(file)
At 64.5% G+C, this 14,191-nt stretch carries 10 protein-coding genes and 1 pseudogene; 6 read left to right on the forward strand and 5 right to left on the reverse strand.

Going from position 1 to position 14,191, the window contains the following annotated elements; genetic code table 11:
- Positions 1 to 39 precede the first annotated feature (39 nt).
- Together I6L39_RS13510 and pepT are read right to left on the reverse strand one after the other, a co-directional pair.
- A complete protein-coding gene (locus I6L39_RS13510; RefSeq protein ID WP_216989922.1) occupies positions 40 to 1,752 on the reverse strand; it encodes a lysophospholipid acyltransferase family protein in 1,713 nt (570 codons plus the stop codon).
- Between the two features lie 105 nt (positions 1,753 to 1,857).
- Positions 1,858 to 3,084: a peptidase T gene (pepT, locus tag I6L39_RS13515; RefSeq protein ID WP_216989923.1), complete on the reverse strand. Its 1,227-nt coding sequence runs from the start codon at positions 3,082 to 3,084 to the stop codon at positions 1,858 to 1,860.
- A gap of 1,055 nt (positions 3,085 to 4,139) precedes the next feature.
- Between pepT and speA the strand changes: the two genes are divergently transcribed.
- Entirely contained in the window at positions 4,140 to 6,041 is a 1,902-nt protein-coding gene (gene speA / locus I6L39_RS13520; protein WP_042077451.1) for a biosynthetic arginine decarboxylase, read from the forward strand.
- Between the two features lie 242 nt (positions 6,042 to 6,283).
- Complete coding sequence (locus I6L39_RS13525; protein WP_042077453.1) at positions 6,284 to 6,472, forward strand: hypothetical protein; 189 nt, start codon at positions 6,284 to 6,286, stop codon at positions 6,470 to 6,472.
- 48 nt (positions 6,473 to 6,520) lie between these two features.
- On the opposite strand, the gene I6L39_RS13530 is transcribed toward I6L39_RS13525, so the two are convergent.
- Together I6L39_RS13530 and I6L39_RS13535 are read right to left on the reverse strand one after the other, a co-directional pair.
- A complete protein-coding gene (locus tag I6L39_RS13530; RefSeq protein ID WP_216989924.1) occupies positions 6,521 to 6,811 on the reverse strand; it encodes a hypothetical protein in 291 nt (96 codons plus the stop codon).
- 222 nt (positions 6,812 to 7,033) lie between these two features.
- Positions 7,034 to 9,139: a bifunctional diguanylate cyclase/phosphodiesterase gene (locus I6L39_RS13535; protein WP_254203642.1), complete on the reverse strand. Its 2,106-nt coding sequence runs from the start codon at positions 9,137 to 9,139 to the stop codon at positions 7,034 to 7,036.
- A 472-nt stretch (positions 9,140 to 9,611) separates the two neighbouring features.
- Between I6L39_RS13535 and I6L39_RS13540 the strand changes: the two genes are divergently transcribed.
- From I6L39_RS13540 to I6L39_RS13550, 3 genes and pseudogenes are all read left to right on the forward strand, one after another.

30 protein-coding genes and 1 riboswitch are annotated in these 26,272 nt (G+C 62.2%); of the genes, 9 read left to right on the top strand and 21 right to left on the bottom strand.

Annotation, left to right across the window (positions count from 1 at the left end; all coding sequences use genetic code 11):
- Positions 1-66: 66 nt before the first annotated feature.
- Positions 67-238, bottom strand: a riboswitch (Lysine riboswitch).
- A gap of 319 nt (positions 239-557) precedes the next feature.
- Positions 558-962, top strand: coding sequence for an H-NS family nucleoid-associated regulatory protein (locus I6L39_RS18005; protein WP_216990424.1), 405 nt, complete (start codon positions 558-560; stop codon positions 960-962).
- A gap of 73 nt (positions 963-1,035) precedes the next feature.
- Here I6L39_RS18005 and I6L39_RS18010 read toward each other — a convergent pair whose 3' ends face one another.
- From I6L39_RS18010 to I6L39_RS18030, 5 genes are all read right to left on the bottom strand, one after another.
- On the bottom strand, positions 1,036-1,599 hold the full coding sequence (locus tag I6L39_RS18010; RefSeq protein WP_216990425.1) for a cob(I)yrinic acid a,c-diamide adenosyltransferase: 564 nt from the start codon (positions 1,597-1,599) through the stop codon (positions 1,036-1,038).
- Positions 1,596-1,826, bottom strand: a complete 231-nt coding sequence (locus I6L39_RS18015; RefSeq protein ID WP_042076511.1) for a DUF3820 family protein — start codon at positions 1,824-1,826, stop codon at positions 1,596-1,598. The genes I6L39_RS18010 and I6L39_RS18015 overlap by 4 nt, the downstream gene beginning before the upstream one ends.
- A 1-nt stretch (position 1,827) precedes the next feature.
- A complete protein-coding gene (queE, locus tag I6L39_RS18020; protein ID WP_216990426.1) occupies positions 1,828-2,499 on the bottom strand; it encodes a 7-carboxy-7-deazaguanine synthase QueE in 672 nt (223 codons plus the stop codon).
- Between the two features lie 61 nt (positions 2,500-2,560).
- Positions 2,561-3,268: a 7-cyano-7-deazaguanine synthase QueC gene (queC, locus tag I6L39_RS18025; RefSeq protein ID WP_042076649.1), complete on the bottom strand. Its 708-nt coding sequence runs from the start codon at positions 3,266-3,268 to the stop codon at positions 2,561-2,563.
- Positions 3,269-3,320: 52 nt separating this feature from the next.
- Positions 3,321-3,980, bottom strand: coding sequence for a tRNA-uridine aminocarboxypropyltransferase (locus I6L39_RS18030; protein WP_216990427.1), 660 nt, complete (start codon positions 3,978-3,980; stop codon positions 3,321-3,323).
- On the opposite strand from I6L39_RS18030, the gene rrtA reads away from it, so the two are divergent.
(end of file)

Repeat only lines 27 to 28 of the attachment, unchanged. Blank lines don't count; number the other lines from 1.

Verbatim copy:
- Positions 558-962, top strand: coding sequence for an H-NS family nucleoid-associated regulatory protein (locus I6L39_RS18005; protein WP_216990424.1), 405 nt, complete (start codon positions 558-560; stop codon positions 960-962).
- A gap of 73 nt (positions 963-1,035) precedes the next feature.